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Lord of the Rings Online: Class Revamps, Old Bugs, and Trait Trees, Oh My!
Was I in the Lord of the Rings Online beta? No, I wasn’t. But my account dates back to the ‘olden days’ of 2007, and LOTRO is the only MMO I have consistently returned to over the past six years. Needless to say, a lot has changed.
With the recent introduction of the Helm’s Deep expansion pack and my own reintroduction to the game, I was consistently astounded at the level at which Turbine had gutted and revamped old mechanics and classes. Where once the loremaster was a crowd control class that I couldn’t find the drive to stick with past level ten, now there is a powerful spell caster who gets good pets at much earlier levels, and has even been graced with a new skill that summons all pets at once to attack the target. Aptly called Sic ‘Em, Turbine has done exactly that with making LOTRO a force on the MMO market once again.
As someone who prefers the ranged DPS of a hunter, I found myself surprised and at first a bit concerned by Turbine’s conversion to the use of trait trees. As any veterans of LOTRO can attest, the old system was comprised of using the same skill a certain amount of times to gain the bonus that was associated with it. If I used barbed arrow enough, I would eventually get a trait that would add bonus damage during the bleed time. Especially with classes like hunters, it’s very easy to get into a groove of using only a handful of skills, thus neglecting the advancement of other skills that might prove useful later on in the game. With the change to trait trees, this grind is a thing of the past.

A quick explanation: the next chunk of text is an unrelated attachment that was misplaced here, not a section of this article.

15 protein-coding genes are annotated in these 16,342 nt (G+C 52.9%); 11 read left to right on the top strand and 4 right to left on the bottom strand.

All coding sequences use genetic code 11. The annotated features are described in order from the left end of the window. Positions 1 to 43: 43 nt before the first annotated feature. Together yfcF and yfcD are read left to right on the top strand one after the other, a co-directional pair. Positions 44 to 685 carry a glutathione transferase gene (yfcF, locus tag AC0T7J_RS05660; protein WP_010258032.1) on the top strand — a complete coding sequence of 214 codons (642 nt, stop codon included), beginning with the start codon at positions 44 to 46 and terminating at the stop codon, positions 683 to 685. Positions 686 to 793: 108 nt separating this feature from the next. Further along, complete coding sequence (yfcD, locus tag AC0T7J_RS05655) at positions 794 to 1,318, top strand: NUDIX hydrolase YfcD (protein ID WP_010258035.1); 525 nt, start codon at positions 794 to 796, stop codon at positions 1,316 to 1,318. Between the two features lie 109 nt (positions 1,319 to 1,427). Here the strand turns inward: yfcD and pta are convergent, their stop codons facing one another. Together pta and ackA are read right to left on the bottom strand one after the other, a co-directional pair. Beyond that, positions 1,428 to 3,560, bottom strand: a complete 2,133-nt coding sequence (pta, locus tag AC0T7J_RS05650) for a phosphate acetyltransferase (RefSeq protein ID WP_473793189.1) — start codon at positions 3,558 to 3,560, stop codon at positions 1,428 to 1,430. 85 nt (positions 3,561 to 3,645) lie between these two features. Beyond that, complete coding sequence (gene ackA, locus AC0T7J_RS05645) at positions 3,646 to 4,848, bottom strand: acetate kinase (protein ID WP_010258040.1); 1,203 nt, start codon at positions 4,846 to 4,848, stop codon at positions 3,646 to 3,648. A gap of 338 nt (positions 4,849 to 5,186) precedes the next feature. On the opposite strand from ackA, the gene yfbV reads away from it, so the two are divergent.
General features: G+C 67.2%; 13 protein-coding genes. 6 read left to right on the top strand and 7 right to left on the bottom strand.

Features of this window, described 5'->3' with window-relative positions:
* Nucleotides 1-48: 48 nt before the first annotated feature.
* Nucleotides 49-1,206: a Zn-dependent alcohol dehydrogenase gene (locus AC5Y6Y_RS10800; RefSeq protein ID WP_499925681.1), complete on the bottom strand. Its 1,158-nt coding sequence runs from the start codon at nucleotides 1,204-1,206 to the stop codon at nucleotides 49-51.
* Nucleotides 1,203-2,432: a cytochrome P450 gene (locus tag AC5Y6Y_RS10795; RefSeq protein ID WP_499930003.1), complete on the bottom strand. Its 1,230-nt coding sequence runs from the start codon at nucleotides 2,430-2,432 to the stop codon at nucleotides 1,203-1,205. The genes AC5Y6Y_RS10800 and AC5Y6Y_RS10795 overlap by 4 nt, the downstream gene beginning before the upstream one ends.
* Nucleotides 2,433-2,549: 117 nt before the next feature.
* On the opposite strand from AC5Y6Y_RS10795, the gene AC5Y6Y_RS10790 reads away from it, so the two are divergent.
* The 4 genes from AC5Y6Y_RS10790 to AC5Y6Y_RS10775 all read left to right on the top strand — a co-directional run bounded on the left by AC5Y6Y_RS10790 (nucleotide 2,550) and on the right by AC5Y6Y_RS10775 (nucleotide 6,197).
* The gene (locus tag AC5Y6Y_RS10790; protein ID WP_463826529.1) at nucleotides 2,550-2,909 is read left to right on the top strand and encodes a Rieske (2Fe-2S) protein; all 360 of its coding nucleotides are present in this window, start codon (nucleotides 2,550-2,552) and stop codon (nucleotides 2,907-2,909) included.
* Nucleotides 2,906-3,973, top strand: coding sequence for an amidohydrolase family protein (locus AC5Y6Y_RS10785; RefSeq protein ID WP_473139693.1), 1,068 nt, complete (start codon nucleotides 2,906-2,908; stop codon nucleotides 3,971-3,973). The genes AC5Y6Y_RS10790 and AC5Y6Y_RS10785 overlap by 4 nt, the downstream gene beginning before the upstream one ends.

While other MMOs have done away with this seemingly archaic feature, Turbine’s approach allows for a much more streamlined gameplay experience. If someone wanted to specialize in pet strengths on their loremaster, they were stuck in this kind of semi-healer-but-not-really-also-pet-buffs purgatory. Now there is one of three trees to choose from, and becoming a beast master is completely feasible with no additional trying to cover other roles. As a hunter, the three trees to choose from were reliant on choosing whether or not I wanted to focus on traps, mobility and damage, or staying stationary and dealing even more damage. I focused on mobility and damage, and the freedom to kite from around the battlefield while the other person on my team tanks is wonderful. In earlier times, unless a hunter could get off one shot skills that had no induction time, they could be kept rooted to the ground during critical moments in a battle.
And unlike the grind of yesteryear, the player is awarded a point to spend on trait trees every other level. The player is in complete control of their character’s development and play style, rather than having to painfully hobble between two roles.